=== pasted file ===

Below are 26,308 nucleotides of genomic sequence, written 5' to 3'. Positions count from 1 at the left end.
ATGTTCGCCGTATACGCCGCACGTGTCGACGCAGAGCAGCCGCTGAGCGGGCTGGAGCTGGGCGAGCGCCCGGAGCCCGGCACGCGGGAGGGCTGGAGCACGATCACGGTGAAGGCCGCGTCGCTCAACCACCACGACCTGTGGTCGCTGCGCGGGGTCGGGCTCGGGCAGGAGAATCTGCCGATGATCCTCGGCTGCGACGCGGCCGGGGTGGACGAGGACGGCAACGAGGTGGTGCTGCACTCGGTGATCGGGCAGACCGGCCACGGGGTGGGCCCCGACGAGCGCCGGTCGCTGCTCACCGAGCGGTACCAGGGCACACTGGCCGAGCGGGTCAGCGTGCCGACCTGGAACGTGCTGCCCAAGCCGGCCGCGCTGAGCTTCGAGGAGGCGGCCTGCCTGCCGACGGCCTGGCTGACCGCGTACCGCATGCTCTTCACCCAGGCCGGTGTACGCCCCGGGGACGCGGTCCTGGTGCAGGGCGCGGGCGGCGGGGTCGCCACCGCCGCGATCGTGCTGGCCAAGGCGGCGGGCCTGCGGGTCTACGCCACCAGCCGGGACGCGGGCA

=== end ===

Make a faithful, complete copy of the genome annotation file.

Below are 26,308 nucleotides of genomic sequence, written 5' to 3'. Positions count from 1 at the left end.
ATGTTCGCCGTATACGCCGCACGTGTCGACGCAGAGCAGCCGCTGAGCGGGCTGGAGCTGGGCGAGCGCCCGGAGCCCGGCACGCGGGAGGGCTGGAGCACGATCACGGTGAAGGCCGCGTCGCTCAACCACCACGACCTGTGGTCGCTGCGCGGGGTCGGGCTCGGGCAGGAGAATCTGCCGATGATCCTCGGCTGCGACGCGGCCGGGGTGGACGAGGACGGCAACGAGGTGGTGCTGCACTCGGTGATCGGGCAGACCGGCCACGGGGTGGGCCCCGACGAGCGCCGGTCGCTGCTCACCGAGCGGTACCAGGGCACACTGGCCGAGCGGGTCAGCGTGCCGACCTGGAACGTGCTGCCCAAGCCGGCCGCGCTGAGCTTCGAGGAGGCGGCCTGCCTGCCGACGGCCTGGCTGACCGCGTACCGCATGCTCTTCACCCAGGCCGGTGTACGCCCCGGGGACGCGGTCCTGGTGCAGGGCGCGGGCGGCGGGGTCGCCACCGCCGCGATCGTGCTGGCCAAGGCGGCGGGCCTGCGGGTCTACGCCACCAGCCGGGACGCGGGCA